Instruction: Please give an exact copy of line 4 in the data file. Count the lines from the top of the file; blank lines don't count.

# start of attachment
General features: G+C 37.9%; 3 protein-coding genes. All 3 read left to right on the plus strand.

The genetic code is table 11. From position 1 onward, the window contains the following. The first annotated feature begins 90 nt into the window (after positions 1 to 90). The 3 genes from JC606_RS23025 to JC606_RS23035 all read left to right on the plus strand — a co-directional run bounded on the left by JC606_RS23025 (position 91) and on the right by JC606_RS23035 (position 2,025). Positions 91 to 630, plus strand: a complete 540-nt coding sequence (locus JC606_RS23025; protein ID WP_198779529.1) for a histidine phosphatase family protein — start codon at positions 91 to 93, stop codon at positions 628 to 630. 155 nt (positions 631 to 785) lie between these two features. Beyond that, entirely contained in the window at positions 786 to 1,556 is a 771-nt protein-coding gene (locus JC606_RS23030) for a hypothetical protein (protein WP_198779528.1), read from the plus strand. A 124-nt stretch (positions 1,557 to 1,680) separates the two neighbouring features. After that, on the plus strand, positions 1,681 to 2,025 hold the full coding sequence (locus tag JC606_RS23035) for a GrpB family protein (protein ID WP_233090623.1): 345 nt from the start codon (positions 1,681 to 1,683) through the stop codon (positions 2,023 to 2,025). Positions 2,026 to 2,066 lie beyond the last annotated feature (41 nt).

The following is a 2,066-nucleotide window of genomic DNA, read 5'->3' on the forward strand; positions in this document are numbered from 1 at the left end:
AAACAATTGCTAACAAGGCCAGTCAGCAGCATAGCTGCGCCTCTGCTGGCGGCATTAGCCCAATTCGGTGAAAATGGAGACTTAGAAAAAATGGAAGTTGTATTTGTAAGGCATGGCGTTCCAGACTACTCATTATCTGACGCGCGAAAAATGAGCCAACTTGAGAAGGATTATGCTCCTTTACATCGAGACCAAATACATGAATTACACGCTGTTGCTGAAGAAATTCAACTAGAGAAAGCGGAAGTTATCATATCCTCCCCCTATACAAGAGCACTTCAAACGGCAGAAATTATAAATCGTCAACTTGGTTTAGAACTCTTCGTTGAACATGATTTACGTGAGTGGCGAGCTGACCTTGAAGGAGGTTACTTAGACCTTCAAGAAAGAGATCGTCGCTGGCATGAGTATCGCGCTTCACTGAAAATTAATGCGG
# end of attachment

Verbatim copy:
AAACAATTGCTAACAAGGCCAGTCAGCAGCATAGCTGCGCCTCTGCTGGCGGCATTAGCCCAATTCGGTGAAAATGGAGACTTAGAAAAAATGGAAGTTGTATTTGTAAGGCATGGCGTTCCAGACTACTCATTATCTGACGCGCGAAAAATGAGCCAACTTGAGAAGGATTATGCTCCTTTACATCGAGACCAAATACATGAATTACACGCTGTTGCTGAAGAAATTCAACTAGAGAAAGCGGAAGTTATCATATCCTCCCCCTATACAAGAGCACTTCAAACGGCAGAAATTATAAATCGTCAACTTGGTTTAGAACTCTTCGTTGAACATGATTTACGTGAGTGGCGAGCTGACCTTGAAGGAGGTTACTTAGACCTTCAAGAAAGAGATCGTCGCTGGCATGAGTATCGCGCTTCACTGAAAATTAATGCGG